Clayton drops local hot line for 911
The plan to eliminate the town's seven-digit emergency number will cut staff positions
Peggy Lim, Staff Writer
Instead of dialing a seven-digit police hot line, Clayton officials want residents to start routing emergency calls through Johnston County's 911 center, beginning Tuesday.
It won't be difficult for many town transplants to adjust.
"Everywhere we lived before used 911," said Carolyn Allen, 62, who moved to Clayton from Raleigh 13 years ago. It saved you from having to look up another hard-to-remember number, she said.
But the change didn't come without some controversy. The police department currently handles about 25,000 calls to its hot line number (553-4611) a year, said Town Manager Steve Biggs. The switch will eliminate four town staff positions and will close the police station at night.Despite some initial reservations, town council members agreed in June that the county has a better system. Unlike Clayton's system, the county's technology can trace calls back to cell phones or land lines -- an advantage as the town grows. The center also serves most county residents already, except those in the town of Selma. Clayton will pay the county about $100,000 a year for the service.
Clayton Police Chief Gary Ragland said residents will not likely notice major differences in service. The number of police on duty at night - about five - will remain the same. But response times may become faster. Currently, calls from Clayton residents to the 911 center are routed to Clayton dispatchers, who then send out police officers.
Ragland knows not everyone will like having a video camera and a call box replace human dispatchers on duty 24 hours at the Clayton police department.
"Most contact is by telephone calls or officer inquiries, but there will always be somebody who will want to come by to speak with an officer," he said. Sometimes, a victim of domestic violence prefers to go to the police station instead of calling from home. Often, the department is used for custody exchanges, Ragland said.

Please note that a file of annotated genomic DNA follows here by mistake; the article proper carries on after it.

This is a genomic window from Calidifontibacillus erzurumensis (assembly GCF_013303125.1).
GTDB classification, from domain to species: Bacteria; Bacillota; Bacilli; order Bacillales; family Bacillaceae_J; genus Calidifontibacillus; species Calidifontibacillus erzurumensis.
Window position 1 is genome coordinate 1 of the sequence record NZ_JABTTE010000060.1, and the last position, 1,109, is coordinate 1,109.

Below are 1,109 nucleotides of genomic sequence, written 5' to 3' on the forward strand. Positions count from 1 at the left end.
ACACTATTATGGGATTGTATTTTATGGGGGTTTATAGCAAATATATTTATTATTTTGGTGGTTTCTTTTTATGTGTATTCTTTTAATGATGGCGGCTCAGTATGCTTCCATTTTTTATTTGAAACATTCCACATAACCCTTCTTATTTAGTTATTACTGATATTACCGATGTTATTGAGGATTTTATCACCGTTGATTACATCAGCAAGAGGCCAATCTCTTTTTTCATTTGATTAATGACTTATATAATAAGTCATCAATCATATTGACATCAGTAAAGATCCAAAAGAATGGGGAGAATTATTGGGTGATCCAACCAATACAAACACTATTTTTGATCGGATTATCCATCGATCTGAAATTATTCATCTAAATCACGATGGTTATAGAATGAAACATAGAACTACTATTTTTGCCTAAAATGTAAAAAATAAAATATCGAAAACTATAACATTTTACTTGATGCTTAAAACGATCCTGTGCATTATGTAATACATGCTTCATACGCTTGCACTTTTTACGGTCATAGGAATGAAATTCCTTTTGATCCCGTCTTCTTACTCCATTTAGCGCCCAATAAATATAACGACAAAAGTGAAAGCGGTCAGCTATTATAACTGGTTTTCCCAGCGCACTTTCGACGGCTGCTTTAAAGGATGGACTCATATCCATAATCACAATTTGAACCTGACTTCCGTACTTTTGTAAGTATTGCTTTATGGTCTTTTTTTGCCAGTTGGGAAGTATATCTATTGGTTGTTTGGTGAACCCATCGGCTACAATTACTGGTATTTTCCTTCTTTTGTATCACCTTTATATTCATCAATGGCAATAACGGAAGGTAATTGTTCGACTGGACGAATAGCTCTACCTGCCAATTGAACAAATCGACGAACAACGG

Currently, people can enter the police department at any hour, speak to a dispatcher behind a bullet-proof window and wait to see an officer in the lobby waiting room.
After the change takes effect Jan. 3, the department's front door will be locked on weekends and from 8 p.m. to 8 a.m. weekdays.
Ragland acknowledged that evening hours are when most violent crimes happen, including domestic calls, assaults, larcenies, armed robberies and DWIs. But few walk in after 8 p.m. to file complaints, he said.
Kim Horton, an employee of the Kangaroo Express downtown, will miss the local hot line. She has never called 911, but many times has called the local hot line to threaten drunks into leaving the store. The convenience store has 553-4611 programmed into its speed dial.
"Nothing really happens here -- just your regular old drunk people acting stupid," she said, affectionately calling the store a "family place." "They're like big kids," she said.
"911 ... It's when we really really need [help] ... if somebody were to get hurt or robbed," she said.
Staff writer Peggy Lim can be reached at 836-5799 or firstname.lastname@example.org.